Discover the cosmos! Each day a different image or photograph of our fascinating universe is featured, along with a brief explanation written by a professional astronomer.
2017 November 7
Explanation: In the center of Prague there's a clock the size of a building. During the day, crowds gather to watch the show when it chimes in a new hour. The Prague Astronomical Clock's face is impressively complex, giving not only the expected time with respect to the Sun (solar time), but the time relative to the stars (sidereal time), the times of sunrise and sunset at several latitudes including the equator, the phase of the Moon, and much more. The clock began operation in 1410, and even though much of its inner workings have been modernized several times, original parts remain. Below the clock is a nearly-equal sized solar calendar that rotates only once a year. Pictured, the Prague Astronomical Clock was photographed alone during an early morning in 2009 March. The Prague Astronomical Clock and the Old Town Tower behind it are currently being renovated once again, with the clock expected to be restarted in 2018 June.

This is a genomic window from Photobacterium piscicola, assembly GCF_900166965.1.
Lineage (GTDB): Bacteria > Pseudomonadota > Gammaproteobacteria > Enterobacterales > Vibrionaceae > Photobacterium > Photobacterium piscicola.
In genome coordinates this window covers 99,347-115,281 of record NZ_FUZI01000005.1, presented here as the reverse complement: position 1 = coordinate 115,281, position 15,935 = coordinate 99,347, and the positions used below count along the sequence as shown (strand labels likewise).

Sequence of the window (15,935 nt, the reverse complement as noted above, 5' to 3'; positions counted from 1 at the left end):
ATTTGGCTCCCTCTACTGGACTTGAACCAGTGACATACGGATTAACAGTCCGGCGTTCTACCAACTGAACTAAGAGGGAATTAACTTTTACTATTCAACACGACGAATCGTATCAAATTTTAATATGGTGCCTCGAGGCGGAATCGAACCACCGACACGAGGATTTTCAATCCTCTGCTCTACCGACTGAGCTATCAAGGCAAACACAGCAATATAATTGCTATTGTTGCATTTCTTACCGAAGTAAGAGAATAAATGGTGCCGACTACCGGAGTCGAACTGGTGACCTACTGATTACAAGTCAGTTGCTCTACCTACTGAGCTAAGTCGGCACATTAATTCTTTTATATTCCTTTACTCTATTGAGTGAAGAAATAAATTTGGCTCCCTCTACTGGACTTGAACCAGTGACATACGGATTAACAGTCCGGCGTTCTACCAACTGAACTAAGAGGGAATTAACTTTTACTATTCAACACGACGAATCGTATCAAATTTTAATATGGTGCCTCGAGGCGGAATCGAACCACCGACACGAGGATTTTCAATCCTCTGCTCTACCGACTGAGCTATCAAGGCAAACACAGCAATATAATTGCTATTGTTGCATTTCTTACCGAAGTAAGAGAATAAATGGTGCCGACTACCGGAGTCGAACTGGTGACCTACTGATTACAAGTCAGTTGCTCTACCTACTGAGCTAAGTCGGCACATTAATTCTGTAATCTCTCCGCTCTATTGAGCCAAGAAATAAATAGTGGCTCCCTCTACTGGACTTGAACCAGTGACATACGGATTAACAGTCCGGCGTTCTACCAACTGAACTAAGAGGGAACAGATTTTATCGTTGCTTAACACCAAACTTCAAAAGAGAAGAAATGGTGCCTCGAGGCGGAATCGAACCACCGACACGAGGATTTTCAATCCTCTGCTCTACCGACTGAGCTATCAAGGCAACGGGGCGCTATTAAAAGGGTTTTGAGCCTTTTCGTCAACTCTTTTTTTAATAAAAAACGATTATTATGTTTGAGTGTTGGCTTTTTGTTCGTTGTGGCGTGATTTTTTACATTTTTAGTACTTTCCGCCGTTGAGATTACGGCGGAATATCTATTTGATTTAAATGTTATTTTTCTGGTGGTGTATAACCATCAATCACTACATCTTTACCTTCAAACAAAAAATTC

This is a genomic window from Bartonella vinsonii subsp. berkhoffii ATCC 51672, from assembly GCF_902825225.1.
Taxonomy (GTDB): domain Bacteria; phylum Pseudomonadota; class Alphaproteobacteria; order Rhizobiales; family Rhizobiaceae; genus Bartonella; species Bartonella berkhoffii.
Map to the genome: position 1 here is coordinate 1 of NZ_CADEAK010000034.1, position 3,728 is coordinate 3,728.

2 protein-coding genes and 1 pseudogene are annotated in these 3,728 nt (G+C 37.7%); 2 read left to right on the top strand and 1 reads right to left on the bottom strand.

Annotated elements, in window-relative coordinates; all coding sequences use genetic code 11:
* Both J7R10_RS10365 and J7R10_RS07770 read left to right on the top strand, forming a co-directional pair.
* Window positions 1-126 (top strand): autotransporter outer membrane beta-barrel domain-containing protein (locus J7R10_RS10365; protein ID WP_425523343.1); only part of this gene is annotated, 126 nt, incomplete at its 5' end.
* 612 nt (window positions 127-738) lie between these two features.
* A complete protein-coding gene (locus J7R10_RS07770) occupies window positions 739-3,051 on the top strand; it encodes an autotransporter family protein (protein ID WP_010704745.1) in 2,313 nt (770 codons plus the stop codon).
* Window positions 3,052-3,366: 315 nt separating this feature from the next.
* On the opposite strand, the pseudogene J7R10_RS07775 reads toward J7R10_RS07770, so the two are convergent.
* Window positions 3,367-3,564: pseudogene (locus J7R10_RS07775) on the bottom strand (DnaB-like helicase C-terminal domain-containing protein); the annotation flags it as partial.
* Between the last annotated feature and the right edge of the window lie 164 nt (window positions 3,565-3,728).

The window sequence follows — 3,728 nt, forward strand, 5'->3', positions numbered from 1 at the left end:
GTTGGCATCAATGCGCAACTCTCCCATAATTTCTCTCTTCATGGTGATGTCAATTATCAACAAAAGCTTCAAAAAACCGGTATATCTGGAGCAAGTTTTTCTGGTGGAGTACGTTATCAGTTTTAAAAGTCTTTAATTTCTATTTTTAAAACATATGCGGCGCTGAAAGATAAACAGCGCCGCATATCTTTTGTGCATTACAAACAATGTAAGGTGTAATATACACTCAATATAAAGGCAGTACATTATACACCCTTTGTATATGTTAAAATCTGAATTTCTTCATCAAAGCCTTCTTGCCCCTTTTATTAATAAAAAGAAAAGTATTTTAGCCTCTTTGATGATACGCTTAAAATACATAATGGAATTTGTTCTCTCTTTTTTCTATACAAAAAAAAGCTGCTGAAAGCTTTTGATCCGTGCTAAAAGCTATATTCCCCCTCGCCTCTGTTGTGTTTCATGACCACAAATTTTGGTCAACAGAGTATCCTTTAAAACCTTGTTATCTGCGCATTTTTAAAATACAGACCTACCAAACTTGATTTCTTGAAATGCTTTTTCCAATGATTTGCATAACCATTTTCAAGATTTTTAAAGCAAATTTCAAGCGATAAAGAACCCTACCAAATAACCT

Authors & editors:
Jerry Bonnell (UMCP)
NASA Official: Phillip Newman Specific rights apply.
A service of: ASD at NASA / GSFC
& Michigan Tech. U.